It's the advice, for example, Richard Kelly should have followed with his "Donnie Darko Director's Cut," a version of the film that replaced the haunting, empty, evocative spaces in his debut movie with leaded exposition and actual text that described the "physics" of time travel, much to the detriment of the story. The original theatrical release was almost all show and no tell, and that gave it significant narrative power. By adding the tell, Kelly explained more, provided more answers, but upended the balance of the story and sapped its power. Turns out that that ten or so extra minutes of tell was far more than the narrative could support.

But then there are plenty of exceptions, where the diegetic technique overwhelms the story and yet its still a satisfying experience. Great American Novelist Don DeLillo may not have written a masterpiece since 1997's "Underworld," but he has certainly written his share of them, and the quality of his fiction relies almost entirely on his use of diegesis. His novels are essays couched in narrative, and while the emotional impact of Jack Gladney's fractured family in "White Noise" may not linger, the incisive post-consumer monologue about the packaging of supermarket items or the virtuoso, near-anthropological analysis of the comings-and-goings of college students might have left its mark.

Diegesis is also the primary mode of pretty much everything Rick Geary has ever written and drawn. His "Treasury of [fill-in-the-blank] Murder" volumes tell more than they show. Or they show what they tell, which amounts to practically the same thing.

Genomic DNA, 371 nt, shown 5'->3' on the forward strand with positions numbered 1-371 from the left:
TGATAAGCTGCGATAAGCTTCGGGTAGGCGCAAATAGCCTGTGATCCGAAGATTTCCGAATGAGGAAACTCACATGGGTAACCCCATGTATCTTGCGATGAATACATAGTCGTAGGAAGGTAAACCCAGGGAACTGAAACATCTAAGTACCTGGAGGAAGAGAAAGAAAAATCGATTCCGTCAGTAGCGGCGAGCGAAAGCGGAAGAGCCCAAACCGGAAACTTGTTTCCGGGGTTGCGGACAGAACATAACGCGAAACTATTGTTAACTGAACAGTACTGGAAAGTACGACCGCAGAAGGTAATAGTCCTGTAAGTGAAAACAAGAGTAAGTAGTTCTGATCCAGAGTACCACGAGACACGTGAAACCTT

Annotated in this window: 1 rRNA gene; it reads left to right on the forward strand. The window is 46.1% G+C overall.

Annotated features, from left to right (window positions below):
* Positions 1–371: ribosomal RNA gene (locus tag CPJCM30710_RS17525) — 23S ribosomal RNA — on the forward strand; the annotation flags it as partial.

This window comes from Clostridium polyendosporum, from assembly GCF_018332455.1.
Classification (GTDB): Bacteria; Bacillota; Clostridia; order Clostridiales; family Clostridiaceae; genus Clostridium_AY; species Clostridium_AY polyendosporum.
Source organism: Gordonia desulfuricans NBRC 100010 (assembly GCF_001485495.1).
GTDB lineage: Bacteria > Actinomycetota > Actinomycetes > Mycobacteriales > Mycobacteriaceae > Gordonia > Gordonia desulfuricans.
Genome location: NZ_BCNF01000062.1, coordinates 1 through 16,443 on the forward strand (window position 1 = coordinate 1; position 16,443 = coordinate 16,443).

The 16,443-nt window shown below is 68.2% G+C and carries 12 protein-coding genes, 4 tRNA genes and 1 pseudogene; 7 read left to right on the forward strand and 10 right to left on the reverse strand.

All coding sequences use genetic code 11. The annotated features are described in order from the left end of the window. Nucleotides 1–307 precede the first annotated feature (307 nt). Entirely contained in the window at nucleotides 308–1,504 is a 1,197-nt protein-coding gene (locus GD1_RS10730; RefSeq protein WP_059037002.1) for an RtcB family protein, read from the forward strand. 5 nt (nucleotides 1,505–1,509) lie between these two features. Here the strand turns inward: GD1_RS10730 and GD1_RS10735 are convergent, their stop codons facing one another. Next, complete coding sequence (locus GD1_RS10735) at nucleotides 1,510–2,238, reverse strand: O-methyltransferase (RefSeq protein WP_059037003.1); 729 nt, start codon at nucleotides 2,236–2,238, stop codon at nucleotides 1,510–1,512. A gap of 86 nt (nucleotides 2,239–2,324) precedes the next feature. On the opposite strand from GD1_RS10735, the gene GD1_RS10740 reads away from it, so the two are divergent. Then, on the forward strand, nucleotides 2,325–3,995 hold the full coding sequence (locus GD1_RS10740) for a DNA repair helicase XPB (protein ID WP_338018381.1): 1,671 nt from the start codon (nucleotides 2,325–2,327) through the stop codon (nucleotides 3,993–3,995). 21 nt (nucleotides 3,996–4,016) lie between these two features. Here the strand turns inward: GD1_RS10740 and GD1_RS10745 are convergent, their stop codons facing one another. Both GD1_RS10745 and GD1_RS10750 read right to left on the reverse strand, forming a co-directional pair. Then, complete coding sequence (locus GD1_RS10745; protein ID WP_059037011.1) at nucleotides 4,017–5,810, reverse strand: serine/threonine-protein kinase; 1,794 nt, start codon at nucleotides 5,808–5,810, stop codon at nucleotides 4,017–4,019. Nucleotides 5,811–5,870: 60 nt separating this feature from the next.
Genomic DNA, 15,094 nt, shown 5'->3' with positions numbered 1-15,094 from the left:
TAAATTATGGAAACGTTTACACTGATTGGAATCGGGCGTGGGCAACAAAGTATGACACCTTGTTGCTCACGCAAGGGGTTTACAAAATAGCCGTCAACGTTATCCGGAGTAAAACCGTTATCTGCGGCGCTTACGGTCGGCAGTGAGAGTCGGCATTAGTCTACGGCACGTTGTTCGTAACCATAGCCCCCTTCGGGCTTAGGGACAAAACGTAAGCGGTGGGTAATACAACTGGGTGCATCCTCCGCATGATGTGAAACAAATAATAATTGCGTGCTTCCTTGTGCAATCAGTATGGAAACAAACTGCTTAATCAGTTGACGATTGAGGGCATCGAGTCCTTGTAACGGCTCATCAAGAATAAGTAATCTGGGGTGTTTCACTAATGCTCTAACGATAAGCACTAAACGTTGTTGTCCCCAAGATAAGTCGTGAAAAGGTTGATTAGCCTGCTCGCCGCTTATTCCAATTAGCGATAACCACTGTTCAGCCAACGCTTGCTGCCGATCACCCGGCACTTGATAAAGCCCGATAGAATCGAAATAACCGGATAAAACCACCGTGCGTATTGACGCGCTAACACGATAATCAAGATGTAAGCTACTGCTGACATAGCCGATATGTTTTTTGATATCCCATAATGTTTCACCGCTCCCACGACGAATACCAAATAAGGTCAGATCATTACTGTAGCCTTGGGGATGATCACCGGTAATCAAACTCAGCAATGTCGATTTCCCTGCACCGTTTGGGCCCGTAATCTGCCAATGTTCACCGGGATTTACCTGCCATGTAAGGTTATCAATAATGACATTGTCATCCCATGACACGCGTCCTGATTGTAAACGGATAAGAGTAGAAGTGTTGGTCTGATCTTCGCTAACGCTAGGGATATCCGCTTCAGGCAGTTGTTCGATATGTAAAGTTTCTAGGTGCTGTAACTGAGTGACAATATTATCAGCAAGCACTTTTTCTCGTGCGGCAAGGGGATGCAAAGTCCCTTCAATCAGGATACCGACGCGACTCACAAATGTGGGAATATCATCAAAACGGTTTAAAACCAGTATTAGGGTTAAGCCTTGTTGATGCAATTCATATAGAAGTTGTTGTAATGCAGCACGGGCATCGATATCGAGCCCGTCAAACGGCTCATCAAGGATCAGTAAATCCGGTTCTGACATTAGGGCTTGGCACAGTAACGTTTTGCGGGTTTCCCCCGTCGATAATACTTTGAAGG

Yes, I'll take a stand on that, and say that when these terms are applied to comics, mimesis means any sequence that involves words and pictures without any (or with very little) narrative captions. Diegesis, in comics, would refer to those sequences that use narrative captions to tell what happens, and then provide images showing more detail on what is described in the narration. Alison Bechdel's "Fun Home" would be a work of, primarily, diegesis. Art Spiegelman's "Maus," even though it is framed by a narration, would be primarily a work of mimesis. Perhaps you like one more than the other, and maybe the diegesis/mimesis difference is one reason why.

So what does any of that have to do with Darwyn Cooke?

You may have figured it out already. I'm going to talk about mimesis and diegesis in Cooke's visual exploration of the crime genre - the tough guys and the dames, the firearms and briefcases full of money, the violence and the quiet heroism - yes, I'm talking about Darwyn Cooke's famed graphic novella, "The Private Eye," published in 1985.

Oh, wait, you thought I was going to write about "The Outfit," that high-end, bookstore-worthy 2010 hardcover that everyone else is talking about? Yeah, I'll mention that too, a bit.